In a joint introduction to “Kindred Spirits: The Sequel,” several students observed: “We conquered our fear of seeing ourselves in print, because of possible criticism, but now we feel only pride in our accomplishment. We feel it is better to be daring and take risks than not to attempt new endeavors in creativity at all.”
Rosenkranz said that she asked her students to write mystery stories and plays because suspense is a form “that allows the imagination to flow.”
Besides, she loves the genre. Her Nancy Drews are behind her, but she still reads suspense books to relax. Favorites include the whodunits of Britishers Agatha Christie, Dorothy L. Sayers and P. D. James, whose work includes an ironically titled study of a woman detective, “An Unsuitable Job for a Woman.”
Working on Weekends
Working weekends and after school, Rosenkranz and her students edited, typed and proofread the contents of both their books, did most of the artwork and pasted up the pages.
Eight hundred copies of the first book were printed locally at a cost of $4,000, most of it advanced by the school district.
On the back cover of their second book are blurbs of praise from several prominent writers who were shown advance copies and asked to comment. Ray Bradbury lauded their “titanic effort” and humorist Richard Armour, now 80, wrote, “High school students, I envy you, being able to write while so young and with so many years ahead.”
Both volumes are on sale ($5 for the first, $6 for the second) at the school store and in local bookstores. Rosenkranz said all but 150 copies of the first book have been sold. The publishers hope to repay the district out of the proceeds.
Rosenkranz explained that the title, “Kindred Spirits,” was chosen because it “seemed to capture the feeling I had for these kids. I felt very close to them, and I still do. We felt we were kindred spirits.”
In her preface to the second book, Rosenkranz elaborated on that kinship. A teacher and her students, she wrote, “have the same concerns, and we ask the same basic questions: ‘Who am I?’ ‘How can I make my mark on the world?’ ‘How can I best spend the time I have?’ ”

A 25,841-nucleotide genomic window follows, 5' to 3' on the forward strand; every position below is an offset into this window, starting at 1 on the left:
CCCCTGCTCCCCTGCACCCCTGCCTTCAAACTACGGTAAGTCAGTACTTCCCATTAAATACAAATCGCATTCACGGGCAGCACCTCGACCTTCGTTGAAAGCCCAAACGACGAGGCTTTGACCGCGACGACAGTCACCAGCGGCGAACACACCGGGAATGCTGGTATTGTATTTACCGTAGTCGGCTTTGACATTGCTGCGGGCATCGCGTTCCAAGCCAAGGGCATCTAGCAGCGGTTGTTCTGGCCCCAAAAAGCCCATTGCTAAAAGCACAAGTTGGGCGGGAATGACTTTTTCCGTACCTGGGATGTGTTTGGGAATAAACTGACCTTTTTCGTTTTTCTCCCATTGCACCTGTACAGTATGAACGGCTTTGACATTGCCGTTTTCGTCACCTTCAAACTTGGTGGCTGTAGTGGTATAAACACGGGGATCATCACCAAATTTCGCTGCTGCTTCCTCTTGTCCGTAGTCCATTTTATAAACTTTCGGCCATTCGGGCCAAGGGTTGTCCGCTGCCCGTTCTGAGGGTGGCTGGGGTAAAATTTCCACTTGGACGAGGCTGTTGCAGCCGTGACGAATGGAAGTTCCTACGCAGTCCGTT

Rosenkranz now has a literature class that also wants to publish a book of its own. This time, Rosenkranz said, she hopes a patron of the arts will come forward to underwrite the project.
When Dusty Rose was last seen in print--in the last play in “Kindred Spirits: The Sequel"--she was motionless in a hospital bed “on full life support” after taking a beating from the bad guys.
The prognosis for Dusty Rose is uncertain, Rosenkranz said. The only sure thing is that she will not be the star of Rosenkranz’s next book.
“I like her a lot,” the teacher said, “but I don’t want it to get old and staid and gimmicky.”
From ‘Kindred Spirits’:
The melodic tune on the radio made her smile. “There’s a little black dot on the sun today.” How ironic that the song was done by the Police. The boys who were arrested had more than a little black dot on their records, she thought.
. . . from “A Little Diversion,”
by Dusty Rose
(aka Shirley A. Rosenkranz)
“Where is your room?” I asked with a certain aloofness. We detectives are notorious for gathering information that way.
“It’s right next to yours,” he smiled, showing his straight white teeth. “We have adjoining balconies.” I also smiled, showing my own straight white teeth.
. . . from “The Antique Murder,” by Josie Rachford